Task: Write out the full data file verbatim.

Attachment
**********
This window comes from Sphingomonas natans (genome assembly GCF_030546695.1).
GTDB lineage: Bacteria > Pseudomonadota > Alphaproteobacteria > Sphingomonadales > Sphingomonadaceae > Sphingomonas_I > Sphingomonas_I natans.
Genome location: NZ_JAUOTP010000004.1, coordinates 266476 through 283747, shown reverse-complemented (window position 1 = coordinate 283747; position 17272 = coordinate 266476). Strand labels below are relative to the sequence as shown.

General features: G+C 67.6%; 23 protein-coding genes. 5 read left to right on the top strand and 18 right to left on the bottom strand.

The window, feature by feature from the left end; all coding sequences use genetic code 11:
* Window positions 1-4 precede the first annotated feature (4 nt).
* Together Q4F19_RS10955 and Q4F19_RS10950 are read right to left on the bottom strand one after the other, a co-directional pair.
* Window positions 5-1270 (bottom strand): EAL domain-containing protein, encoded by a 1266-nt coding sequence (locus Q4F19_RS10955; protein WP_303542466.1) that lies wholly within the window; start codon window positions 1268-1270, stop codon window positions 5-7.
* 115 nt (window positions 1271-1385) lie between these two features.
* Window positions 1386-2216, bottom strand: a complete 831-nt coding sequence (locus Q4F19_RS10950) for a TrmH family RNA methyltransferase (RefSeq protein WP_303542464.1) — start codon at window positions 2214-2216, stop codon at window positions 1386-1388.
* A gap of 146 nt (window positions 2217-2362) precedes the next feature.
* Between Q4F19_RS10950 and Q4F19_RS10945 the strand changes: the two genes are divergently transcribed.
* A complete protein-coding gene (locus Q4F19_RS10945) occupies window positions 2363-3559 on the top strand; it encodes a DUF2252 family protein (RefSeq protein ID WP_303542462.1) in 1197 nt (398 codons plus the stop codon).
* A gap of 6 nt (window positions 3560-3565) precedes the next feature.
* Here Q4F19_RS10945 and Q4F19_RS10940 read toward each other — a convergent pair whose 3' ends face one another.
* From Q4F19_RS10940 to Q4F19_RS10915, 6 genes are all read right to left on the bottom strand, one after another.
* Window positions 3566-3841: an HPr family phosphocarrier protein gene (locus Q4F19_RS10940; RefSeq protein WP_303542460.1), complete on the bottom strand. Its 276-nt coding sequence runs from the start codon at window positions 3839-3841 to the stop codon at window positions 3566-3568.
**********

This window comes from Sphingomonas natans (genome assembly GCF_030546695.1).
GTDB lineage: Bacteria > Pseudomonadota > Alphaproteobacteria > Sphingomonadales > Sphingomonadaceae > Sphingomonas_I > Sphingomonas_I natans.
Genome location: NZ_JAUOTP010000004.1, coordinates 266476 through 283747, shown reverse-complemented (window position 1 = coordinate 283747; position 17272 = coordinate 266476). Strand labels below are relative to the sequence as shown.

General features: G+C 67.6%; 23 protein-coding genes. 5 read left to right on the top strand and 18 right to left on the bottom strand.

The window, feature by feature from the left end; all coding sequences use genetic code 11:
* Window positions 1-4 precede the first annotated feature (4 nt).
* Together Q4F19_RS10955 and Q4F19_RS10950 are read right to left on the bottom strand one after the other, a co-directional pair.
* Window positions 5-1270 (bottom strand): EAL domain-containing protein, encoded by a 1266-nt coding sequence (locus Q4F19_RS10955; protein WP_303542466.1) that lies wholly within the window; start codon window positions 1268-1270, stop codon window positions 5-7.
* 115 nt (window positions 1271-1385) lie between these two features.
* Window positions 1386-2216, bottom strand: a complete 831-nt coding sequence (locus Q4F19_RS10950) for a TrmH family RNA methyltransferase (RefSeq protein WP_303542464.1) — start codon at window positions 2214-2216, stop codon at window positions 1386-1388.
* A gap of 146 nt (window positions 2217-2362) precedes the next feature.
* Between Q4F19_RS10950 and Q4F19_RS10945 the strand changes: the two genes are divergently transcribed.
* A complete protein-coding gene (locus Q4F19_RS10945) occupies window positions 2363-3559 on the top strand; it encodes a DUF2252 family protein (RefSeq protein ID WP_303542462.1) in 1197 nt (398 codons plus the stop codon).
* A gap of 6 nt (window positions 3560-3565) precedes the next feature.
* Here Q4F19_RS10945 and Q4F19_RS10940 read toward each other — a convergent pair whose 3' ends face one another.
* From Q4F19_RS10940 to Q4F19_RS10915, 6 genes are all read right to left on the bottom strand, one after another.
* Window positions 3566-3841: an HPr family phosphocarrier protein gene (locus Q4F19_RS10940; RefSeq protein WP_303542460.1), complete on the bottom strand. Its 276-nt coding sequence runs from the start codon at window positions 3839-3841 to the stop codon at window positions 3566-3568.